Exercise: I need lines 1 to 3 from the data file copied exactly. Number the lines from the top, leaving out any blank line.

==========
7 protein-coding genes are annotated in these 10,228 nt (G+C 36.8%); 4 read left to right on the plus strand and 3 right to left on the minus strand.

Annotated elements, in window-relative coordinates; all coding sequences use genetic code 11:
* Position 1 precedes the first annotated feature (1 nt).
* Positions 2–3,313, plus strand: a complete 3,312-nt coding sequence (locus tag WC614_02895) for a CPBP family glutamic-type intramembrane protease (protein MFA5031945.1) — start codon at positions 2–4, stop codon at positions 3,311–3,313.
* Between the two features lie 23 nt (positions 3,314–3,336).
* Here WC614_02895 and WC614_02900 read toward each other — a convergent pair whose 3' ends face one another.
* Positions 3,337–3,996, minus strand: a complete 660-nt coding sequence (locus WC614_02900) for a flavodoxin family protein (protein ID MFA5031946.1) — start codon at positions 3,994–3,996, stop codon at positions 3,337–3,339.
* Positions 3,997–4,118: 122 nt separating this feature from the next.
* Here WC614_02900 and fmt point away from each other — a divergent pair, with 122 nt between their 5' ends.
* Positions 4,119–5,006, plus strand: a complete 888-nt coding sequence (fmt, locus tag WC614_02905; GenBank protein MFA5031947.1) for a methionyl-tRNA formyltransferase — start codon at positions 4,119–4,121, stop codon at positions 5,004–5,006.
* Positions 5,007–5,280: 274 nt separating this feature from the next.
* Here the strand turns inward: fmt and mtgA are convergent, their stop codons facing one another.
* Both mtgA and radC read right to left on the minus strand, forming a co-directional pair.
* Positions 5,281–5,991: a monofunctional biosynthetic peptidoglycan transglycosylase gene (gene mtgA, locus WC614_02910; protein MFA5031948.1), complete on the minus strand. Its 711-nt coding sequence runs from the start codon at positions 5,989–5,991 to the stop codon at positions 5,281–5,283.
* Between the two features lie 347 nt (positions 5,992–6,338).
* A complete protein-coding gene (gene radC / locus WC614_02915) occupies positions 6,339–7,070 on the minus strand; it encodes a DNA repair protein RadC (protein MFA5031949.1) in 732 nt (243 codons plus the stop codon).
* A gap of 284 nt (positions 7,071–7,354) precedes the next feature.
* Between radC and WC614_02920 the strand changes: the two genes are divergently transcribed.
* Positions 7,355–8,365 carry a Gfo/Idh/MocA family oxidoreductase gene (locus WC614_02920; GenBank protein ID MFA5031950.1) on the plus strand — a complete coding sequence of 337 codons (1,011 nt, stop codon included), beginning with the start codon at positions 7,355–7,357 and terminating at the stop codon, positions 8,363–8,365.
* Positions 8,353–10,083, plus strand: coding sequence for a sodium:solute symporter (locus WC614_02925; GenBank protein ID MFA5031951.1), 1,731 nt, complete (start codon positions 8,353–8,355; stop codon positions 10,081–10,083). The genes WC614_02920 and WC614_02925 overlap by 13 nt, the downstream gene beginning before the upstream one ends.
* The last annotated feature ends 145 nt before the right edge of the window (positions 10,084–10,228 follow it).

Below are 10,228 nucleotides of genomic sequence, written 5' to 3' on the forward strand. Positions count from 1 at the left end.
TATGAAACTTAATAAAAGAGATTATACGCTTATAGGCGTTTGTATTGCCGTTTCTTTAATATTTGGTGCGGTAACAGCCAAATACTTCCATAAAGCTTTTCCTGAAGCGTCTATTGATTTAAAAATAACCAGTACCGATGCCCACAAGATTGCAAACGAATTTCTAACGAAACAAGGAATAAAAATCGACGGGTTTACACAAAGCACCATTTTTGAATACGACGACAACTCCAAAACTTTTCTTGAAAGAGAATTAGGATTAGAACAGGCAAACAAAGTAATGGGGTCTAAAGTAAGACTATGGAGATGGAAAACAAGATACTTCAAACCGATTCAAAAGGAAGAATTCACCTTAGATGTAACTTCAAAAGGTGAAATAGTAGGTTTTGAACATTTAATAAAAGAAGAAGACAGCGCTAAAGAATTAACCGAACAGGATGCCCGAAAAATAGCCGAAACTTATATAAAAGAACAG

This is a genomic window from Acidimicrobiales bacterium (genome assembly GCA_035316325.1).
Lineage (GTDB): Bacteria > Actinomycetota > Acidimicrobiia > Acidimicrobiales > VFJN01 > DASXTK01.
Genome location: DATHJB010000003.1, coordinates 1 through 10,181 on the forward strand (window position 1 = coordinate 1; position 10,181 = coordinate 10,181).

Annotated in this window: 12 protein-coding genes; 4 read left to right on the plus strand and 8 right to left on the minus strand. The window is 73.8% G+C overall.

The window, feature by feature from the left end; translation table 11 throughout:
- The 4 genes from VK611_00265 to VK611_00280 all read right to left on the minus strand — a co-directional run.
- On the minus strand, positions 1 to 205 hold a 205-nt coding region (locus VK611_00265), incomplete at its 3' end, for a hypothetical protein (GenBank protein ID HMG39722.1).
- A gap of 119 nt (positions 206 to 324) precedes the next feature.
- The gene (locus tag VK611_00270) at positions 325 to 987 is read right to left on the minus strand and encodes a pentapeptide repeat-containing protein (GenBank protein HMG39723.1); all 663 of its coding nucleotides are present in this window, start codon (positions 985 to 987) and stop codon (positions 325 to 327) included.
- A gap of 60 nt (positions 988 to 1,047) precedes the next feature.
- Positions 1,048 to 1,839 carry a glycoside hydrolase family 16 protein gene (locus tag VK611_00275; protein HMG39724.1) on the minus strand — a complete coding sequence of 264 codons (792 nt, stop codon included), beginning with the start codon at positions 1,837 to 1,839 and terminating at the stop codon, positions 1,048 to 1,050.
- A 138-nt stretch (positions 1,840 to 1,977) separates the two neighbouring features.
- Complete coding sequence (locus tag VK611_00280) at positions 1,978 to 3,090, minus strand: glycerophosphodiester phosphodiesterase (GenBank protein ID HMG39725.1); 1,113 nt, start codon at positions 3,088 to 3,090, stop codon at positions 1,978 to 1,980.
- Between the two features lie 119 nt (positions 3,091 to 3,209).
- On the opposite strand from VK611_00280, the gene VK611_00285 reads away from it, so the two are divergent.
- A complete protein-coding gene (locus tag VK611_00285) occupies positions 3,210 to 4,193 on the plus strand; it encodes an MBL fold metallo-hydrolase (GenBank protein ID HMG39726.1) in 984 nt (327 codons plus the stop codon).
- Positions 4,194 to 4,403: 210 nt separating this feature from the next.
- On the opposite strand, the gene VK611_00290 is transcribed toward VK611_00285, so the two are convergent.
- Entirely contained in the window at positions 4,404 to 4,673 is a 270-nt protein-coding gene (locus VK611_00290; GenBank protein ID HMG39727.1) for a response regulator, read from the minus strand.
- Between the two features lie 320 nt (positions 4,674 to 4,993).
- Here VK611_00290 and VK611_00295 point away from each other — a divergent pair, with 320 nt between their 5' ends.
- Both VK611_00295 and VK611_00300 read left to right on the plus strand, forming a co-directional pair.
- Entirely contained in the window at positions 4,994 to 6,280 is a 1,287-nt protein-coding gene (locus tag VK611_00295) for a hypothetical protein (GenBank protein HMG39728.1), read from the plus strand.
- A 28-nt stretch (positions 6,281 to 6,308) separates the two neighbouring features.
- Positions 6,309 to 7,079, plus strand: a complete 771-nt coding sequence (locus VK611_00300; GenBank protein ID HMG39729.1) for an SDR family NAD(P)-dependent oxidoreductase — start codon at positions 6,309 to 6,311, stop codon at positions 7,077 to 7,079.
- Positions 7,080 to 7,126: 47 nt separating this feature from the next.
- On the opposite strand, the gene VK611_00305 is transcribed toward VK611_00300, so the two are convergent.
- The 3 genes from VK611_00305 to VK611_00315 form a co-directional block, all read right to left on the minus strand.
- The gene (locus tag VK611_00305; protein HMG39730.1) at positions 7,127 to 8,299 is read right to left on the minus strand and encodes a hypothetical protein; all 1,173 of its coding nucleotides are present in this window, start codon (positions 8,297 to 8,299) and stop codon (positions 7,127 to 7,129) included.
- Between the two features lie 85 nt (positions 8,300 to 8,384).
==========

7 protein-coding genes are annotated in these 10,228 nt (G+C 36.8%); 4 read left to right on the plus strand and 3 right to left on the minus strand.

Annotated elements, in window-relative coordinates; all coding sequences use genetic code 11:
* Position 1 precedes the first annotated feature (1 nt).